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Attorneys for County, DA Clash Over Issues Behind Right to Know Lawsuits

by on June 24, 2015 12:37 PM

Centre County Commissioner Chris Exarchos acknowledges that the “issues are getting complex and convoluted” in the various lawsuits being waged against the county government. 

That’s why the commissioners brought their attorney, Mary Lou Maierhofer, to their public meeting on Tuesday in attempt to clear up some of the confusion.

District Attorney Stacy Parks Miller, Court of Common Pleas Judge Jonathan Grine and Magisterial District Judge Kelley Gillette-Walker are each currently suing the county in three separate but very similar lawsuits.

All three say the county illegally released some of their phone records to defense attorneys in response to Right to Know Requests. Specially presiding Huntingdon County Judge Stewart Kurtz has preliminarily ruled against the county in all three suits, but the county is appealing those decisions to the Pennsylvania Commonwealth Court.

Maierhofer says the key issue behind these lawsuits is government transparency. She says the county had a legal obligation to provide the judges’ and the DA’s phone records because Pennsylvania’s Right to Know law requires the county to release any requested public documents.

“The Right to Know law is like a huge window, with the county on one side, and the public on the other looking in to see what government officials are doing,” Maierhofer says. “… We want open government, and this is the way its handled.”

Maierhofer acknowledges that there are some exceptions to the Right to Know law, but maintains that the county was correct to release the records.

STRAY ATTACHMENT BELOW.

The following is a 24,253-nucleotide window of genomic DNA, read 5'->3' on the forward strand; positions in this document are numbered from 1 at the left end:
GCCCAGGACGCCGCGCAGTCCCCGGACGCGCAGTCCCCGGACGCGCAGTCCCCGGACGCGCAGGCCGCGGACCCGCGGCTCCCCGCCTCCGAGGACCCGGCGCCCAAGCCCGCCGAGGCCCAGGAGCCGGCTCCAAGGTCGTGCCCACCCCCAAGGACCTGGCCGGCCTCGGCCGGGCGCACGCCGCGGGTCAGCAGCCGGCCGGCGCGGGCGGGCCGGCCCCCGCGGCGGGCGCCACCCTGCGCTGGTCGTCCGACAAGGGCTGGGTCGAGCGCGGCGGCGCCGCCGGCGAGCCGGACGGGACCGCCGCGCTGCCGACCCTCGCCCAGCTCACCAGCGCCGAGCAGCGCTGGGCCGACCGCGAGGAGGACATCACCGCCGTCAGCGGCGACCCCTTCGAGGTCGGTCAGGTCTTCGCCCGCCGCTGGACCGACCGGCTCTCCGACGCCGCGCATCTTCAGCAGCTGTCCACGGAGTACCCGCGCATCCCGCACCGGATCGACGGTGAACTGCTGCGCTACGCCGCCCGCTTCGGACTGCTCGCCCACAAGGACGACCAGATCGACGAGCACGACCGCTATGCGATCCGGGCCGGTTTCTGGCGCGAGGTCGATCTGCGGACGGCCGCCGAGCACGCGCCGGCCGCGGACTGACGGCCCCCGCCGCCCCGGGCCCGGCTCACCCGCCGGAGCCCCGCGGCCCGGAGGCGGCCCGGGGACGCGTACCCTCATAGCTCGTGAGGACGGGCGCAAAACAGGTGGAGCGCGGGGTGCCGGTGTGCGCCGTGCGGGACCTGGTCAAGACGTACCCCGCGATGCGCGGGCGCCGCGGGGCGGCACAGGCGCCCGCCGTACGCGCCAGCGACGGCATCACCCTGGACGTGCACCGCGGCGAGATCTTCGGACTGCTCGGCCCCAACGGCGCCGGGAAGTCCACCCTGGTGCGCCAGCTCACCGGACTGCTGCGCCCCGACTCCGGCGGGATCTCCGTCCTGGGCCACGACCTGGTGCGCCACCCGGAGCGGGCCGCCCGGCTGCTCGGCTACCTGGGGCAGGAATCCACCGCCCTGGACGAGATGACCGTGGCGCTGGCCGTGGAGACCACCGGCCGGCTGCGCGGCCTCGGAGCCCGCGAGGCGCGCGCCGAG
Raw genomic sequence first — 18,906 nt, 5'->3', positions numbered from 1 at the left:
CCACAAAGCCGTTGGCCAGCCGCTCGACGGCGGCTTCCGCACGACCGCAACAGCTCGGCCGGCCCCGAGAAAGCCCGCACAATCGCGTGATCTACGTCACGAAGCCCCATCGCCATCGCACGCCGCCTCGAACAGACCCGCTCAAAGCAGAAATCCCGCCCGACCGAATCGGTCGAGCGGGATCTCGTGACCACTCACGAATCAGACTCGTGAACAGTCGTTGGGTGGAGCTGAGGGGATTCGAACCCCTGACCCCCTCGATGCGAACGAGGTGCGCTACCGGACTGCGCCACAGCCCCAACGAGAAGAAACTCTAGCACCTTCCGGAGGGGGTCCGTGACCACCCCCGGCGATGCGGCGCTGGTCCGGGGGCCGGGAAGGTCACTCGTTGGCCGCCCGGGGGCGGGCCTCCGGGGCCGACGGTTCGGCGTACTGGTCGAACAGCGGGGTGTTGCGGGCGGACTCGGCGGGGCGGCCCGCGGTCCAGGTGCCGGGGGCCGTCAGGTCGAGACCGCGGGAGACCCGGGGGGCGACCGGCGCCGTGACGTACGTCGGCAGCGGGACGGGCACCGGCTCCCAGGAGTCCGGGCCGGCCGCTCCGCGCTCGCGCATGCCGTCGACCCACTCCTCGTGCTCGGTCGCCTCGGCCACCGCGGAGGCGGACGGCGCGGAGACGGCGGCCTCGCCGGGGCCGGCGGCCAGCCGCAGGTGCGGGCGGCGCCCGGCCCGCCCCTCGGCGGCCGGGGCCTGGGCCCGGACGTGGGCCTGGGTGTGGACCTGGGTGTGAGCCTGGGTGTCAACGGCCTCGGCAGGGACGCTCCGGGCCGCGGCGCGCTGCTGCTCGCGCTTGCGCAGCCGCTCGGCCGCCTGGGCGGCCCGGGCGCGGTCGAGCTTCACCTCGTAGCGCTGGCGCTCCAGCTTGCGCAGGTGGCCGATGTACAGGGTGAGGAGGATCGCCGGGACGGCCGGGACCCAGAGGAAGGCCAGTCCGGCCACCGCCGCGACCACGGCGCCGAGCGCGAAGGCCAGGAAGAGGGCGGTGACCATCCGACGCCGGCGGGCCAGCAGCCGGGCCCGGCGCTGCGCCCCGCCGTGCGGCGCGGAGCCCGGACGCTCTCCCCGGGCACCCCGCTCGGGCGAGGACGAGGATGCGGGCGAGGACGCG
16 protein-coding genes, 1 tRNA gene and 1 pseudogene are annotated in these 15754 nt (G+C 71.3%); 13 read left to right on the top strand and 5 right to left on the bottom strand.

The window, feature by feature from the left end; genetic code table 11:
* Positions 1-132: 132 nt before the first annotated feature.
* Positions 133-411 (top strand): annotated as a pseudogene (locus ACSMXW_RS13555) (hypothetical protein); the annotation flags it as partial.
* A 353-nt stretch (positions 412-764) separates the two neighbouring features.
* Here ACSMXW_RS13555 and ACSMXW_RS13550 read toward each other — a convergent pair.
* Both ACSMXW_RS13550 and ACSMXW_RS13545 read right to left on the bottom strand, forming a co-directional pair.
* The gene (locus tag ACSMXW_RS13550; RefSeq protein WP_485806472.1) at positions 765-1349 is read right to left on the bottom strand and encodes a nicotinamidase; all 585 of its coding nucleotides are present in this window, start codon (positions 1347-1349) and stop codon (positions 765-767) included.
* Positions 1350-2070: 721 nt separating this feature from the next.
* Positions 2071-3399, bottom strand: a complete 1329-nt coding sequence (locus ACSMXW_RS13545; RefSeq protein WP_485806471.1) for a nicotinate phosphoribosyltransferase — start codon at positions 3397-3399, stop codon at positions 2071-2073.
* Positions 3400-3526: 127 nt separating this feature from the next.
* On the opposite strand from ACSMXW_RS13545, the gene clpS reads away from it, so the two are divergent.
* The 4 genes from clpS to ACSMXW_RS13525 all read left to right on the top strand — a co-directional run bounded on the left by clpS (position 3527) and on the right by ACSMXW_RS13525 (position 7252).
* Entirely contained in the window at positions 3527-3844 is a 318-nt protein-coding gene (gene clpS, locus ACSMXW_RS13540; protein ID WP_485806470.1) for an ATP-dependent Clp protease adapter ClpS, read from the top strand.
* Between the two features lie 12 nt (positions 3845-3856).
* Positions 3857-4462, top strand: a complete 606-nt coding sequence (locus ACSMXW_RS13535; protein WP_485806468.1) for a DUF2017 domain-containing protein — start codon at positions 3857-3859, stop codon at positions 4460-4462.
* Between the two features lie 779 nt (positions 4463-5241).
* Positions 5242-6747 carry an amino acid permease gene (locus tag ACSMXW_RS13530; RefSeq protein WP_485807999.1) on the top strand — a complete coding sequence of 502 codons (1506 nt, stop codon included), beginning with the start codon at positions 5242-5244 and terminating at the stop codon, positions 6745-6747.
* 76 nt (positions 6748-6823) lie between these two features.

Stacy Parks Miller and her attorney Bruce Castor frame the issue very differently.

Castor draws attention to the fact that the records were used by defense attorneys to allege that some judges may have been biased towards the DA’s office by arguing that judges and prosecutors were texting each other too frequently. Parks Miller was never disqualified from any cases in which these allegations were made.

Castor says the allegation of bias is unfair and unfounded because judges and prosecutors often have to remain in contact for various reasons, such as serving on board and commissions or scheduling arraignments. He says that, by releasing the records, the county assisted in “a witch hunt against a DA who wins cases.”

Castor also argues that a real issue in this lawsuit is the balance of power between the judicial and executive branches of county government. He and Parks Miller have argued that the phone records are judicial records the county had no authority to release, which Judge Kurtz has agreed with.

“One of the key ‘checks and balances’ on government power is the independence of law enforcement and the judiciary, something these commissioners seem determined to wipe out placing themselves above the law’s ‘checks and balances’ system,” Castor says in an email.

But Maierhofer, once again, portrays the issue in a completely different light.

She says the only reasons these lawsuits are such an issue is because the Right to Know law is only eight years old. Because the law is relatively new, Maierhofer says it suffers from “a lot of ambiguity” concerning exactly what kinds of records government officials are required to release.

Despite Judge Kurtz’s rulings to the contrary, Maierhofer believes the judges’ and DA’s phone records are public financial records the county was obligated to release. She says there is conflicting case law on this topic, and that these lawsuits may set a precedent for Right to Know litigation in the future. 

A hearing in the lawsuit between the county and Parks Miller is scheduled for July 14 at 1:30 p.m. in front of Judge Kurtz.


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Michael Martin Garrett is a reporter and editor for who covers local government, the courts, the arts and writes the Keeping the Faith column. He's a Penn State alumnus, a published poet and the bassist in a local indie rock band.
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